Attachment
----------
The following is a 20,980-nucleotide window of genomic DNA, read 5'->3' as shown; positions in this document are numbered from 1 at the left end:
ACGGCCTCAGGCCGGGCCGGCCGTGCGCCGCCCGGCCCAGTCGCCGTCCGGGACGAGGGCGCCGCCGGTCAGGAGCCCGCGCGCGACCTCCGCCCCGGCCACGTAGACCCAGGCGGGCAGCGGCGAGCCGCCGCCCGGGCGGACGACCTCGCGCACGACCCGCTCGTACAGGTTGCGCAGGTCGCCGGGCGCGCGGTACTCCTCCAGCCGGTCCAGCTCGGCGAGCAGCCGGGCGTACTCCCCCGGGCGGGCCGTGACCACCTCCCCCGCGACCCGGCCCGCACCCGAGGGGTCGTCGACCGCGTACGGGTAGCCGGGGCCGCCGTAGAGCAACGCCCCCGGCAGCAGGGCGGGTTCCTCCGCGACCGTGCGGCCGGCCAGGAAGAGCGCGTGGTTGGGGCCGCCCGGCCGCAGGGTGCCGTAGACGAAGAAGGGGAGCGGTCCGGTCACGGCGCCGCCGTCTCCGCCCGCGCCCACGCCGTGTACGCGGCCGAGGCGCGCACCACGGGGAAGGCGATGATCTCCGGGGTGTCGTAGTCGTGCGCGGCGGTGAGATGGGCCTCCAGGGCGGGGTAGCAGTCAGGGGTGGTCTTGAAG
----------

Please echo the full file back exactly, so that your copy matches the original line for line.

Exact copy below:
The following is a 20,980-nucleotide window of genomic DNA, read 5'->3' as shown; positions in this document are numbered from 1 at the left end:
ACGGCCTCAGGCCGGGCCGGCCGTGCGCCGCCCGGCCCAGTCGCCGTCCGGGACGAGGGCGCCGCCGGTCAGGAGCCCGCGCGCGACCTCCGCCCCGGCCACGTAGACCCAGGCGGGCAGCGGCGAGCCGCCGCCCGGGCGGACGACCTCGCGCACGACCCGCTCGTACAGGTTGCGCAGGTCGCCGGGCGCGCGGTACTCCTCCAGCCGGTCCAGCTCGGCGAGCAGCCGGGCGTACTCCCCCGGGCGGGCCGTGACCACCTCCCCCGCGACCCGGCCCGCACCCGAGGGGTCGTCGACCGCGTACGGGTAGCCGGGGCCGCCGTAGAGCAACGCCCCCGGCAGCAGGGCGGGTTCCTCCGCGACCGTGCGGCCGGCCAGGAAGAGCGCGTGGTTGGGGCCGCCCGGCCGCAGGGTGCCGTAGACGAAGAAGGGGAGCGGTCCGGTCACGGCGCCGCCGTCTCCGCCCGCGCCCACGCCGTGTACGCGGCCGAGGCGCGCACCACGGGGAAGGCGATGATCTCCGGGGTGTCGTAGTCGTGCGCGGCGGTGAGATGGGCCTCCAGGGCGGGGTAGCAGTCAGGGGTGGTCTTGAAG